This beautiful specimen will require considerable space for and residential planting, but the trumpet tree’s purple to light pink flowers can make a beautiful addition to commercial landscapes that have the room to accommodate its dimensions.

While the trumpet tree is native to South America, naturally spreading from Argentina throughout Mexico, it has been brought as far north as California. Unfortunately, the tree does not tolerate the cold well, as it cannot survive in areas that typically experience winters in less than 20 degrees Fahrenheit.

Luckily, the pink trumpet requires only minor pruning and maintenance and only requires watering for those who are serious about maximizing their tree’s bloom. The tree will require structural support in its sapling period, but supports are to be removed as soon as the tree is able to support itself in order to build up the strength of its core.

While limited in growable climates, the trumpet tree can be a beautiful addition for a space that can accommodate it and is very low maintenance once it has passed the sapling stage.

Dogwood Tree

Much like the magnolia tree, the dogwood offers strains that bloom in colors anywhere from red to white and all shades of pink in between. Unlike the magnolia, the dogwood generally produces smaller flowers with petals that taper to a point.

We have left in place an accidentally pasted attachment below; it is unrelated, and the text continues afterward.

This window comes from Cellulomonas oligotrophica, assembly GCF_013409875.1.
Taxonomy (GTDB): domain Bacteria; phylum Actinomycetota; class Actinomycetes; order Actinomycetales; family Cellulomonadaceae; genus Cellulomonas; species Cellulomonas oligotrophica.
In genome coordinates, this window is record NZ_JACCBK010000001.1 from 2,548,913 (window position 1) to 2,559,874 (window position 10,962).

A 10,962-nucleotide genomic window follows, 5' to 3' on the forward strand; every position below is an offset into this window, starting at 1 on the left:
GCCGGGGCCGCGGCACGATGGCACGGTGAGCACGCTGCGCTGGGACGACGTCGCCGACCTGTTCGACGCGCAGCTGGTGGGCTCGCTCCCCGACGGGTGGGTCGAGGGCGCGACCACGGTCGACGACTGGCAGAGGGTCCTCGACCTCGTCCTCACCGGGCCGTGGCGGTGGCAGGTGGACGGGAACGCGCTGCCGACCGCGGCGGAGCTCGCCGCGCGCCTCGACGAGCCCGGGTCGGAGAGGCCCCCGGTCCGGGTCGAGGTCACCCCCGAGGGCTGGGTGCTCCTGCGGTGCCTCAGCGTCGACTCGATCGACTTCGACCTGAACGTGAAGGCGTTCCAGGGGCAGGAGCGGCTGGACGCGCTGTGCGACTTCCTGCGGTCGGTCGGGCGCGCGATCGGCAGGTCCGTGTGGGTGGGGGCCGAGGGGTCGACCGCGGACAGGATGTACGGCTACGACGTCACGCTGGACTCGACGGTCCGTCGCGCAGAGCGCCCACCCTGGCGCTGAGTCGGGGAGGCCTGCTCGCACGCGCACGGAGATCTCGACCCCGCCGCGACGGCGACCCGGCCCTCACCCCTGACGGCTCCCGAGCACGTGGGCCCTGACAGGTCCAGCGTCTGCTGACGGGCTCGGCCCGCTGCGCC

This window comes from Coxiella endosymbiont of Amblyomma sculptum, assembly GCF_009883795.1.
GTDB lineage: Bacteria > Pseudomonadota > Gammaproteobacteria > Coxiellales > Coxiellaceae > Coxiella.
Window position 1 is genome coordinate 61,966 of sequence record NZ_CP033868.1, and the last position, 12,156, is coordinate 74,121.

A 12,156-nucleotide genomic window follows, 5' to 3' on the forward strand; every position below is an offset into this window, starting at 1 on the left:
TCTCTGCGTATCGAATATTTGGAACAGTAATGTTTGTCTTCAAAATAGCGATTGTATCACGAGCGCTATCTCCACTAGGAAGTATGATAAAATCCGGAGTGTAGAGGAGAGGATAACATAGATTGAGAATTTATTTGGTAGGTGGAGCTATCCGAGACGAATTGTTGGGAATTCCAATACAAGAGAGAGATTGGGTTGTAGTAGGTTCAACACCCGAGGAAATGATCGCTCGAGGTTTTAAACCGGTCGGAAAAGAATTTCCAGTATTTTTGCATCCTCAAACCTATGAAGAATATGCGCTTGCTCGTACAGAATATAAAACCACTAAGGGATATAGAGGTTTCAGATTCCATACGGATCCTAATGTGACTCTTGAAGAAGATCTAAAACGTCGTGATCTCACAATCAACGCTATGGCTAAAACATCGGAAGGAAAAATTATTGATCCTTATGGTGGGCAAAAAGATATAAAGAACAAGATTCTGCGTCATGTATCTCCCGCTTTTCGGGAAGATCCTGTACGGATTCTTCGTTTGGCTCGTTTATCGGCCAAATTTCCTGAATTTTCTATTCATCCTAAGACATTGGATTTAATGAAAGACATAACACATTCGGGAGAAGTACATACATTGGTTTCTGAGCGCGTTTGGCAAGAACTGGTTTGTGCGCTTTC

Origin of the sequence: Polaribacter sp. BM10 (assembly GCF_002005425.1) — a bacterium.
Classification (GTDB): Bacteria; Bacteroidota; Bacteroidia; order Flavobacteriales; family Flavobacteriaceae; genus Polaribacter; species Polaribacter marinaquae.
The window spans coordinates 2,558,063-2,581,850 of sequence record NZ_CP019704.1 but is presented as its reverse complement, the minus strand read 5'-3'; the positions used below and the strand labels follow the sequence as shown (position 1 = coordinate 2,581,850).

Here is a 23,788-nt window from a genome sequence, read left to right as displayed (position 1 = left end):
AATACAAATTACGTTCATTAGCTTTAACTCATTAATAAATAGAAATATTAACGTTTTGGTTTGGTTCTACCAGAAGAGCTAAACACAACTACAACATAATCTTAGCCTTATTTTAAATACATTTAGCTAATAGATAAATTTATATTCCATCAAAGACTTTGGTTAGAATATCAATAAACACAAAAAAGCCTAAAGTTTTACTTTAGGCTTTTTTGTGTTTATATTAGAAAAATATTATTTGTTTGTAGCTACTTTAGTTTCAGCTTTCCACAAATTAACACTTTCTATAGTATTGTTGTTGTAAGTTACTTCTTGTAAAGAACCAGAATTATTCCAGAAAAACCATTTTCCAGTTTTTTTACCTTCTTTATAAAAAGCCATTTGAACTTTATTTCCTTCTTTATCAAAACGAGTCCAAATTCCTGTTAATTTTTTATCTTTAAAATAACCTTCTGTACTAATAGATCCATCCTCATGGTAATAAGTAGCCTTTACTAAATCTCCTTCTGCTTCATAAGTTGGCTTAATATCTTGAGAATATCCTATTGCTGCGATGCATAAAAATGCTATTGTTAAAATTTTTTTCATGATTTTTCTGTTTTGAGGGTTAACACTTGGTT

Dogwood flowers bloom throughout the spring (when exactly depends on the strain’s specific genetics), but the petals will turn to a deep red or purple in the fall, which can create a dramatic experience depending on what specifically an individual’s goals are.

The dogwood is the state tree of Virginia, but sub-species can be even be found in California. It requires moderate sunlight and moderate watering. The tree flourishes near rivers and streams, but it will not last in areas that are consistently flooded. Likewise, the dogwood will require irrigation if planted in a particularly dry climate.

Oleander

The oleander is a small tree that grows anywhere from 7 to 20 feet tall, but it tends to the smaller end of this range, making it perfect for gardeners working within more confined spaces. Despite the oleander’s more diminutive stature, its leaves are poisonous, so people should be careful of planting this tree in areas near children and pets.

With this being noted, the oleander is often praised for the scent of its pink to white tubular flowers. It is native to Nort Africa and the Mediterranean. As a result, it does well in similar climates. In the United States, the oleander does very well in Southern California.

The tree does well in coastal environments, so salty breezes should be of no concern. Furthermore, after the sapling stage, the oleander requires little to no watering. Pruning should be done at the discretion of the gardener depending on the shape desired and the landscape they are working with.

While pink may seem rare in nature, gardeners should be comforted in finding that there is a huge selection of trees that can add a splash of pink to their gardens. There is a multitude of trees that can bloom in different shades and shapes, grow to different sizes, and tolerate various climates. No matter what, there is a tree out there for every garden!